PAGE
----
Dutch glory in downtown New York

21 November 2013

Knots and porcelain beads woven into a ‘world curtain’

It was a Dutch party at the opening of the new North Delegates’ Lounge in the UN headquarters in the centre of New York. The ceremony was performed by Queen Maxima of the Netherlands and Frans Timmermans, the Minister of Foreign Affairs. And there was another royal aspect to it. The porcelain beads used in the curtain designed by Hella Jongerius were immersed in a bath of glaze at Royal Tichelaar in Makkum.

The redesign of the lounge is part of the overall renovation of the UN headquarters. The Netherlands ‘donated’ the design to the UN. The Ministry of Foreign Affairs asked four designers to assemble an interdisciplinary team and to draft a design for the room. Hella Jongerius put together a first-class creative team: the architect Rem Koolhaas (OMA), the artist Gabriel Lester, graphic designer Irma Boom (Irma Boom Office) and design critic Louise Schouwenberg. With this team she won the assignment. Koninklijke Tichelaar Makkum, with which Hella Jongerius has had a creative partnership since 1999, also played a modest part.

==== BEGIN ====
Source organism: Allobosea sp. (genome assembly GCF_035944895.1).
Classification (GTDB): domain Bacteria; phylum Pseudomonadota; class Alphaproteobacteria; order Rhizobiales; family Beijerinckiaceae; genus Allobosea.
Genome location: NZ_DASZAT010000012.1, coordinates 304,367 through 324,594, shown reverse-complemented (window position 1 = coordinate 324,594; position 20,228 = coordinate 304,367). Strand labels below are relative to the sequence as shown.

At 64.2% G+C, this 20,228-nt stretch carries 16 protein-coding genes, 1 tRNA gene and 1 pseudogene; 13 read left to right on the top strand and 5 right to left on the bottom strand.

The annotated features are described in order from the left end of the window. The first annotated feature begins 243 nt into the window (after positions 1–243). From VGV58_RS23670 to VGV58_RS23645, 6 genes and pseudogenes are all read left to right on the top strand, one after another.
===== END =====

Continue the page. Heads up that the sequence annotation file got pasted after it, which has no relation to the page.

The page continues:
Dutch glory
These various creative disciplines came up with an exceptional concept for the new room in which major world figures discuss international affairs in an informal atmosphere. Art, design, architecture and craftsmanship merge together harmoniously. For the generous windows in the lounge, Jongerius designed the Knots and Beads Curtain – an old Dutch tradition.

The ambitious dimensions are not so Dutch: seven metres high by fourteen metres long. The beads are in porcelain, dipped in white glaze using an age-old method. The construction was carried out in Makkum, with the customary dedication of passionate craftsmen, with which this family company earns its reputation. A total of thirty thousand beads had a bath! The cotton cord onto which the beads are threaded to form a light and airy screen is knotted in accordance with old maritime traditions. Pure Dutch glory. The craftsmen from Tichelaar not only made the seven by fourteen-metre curtain, they also installed it in New York.


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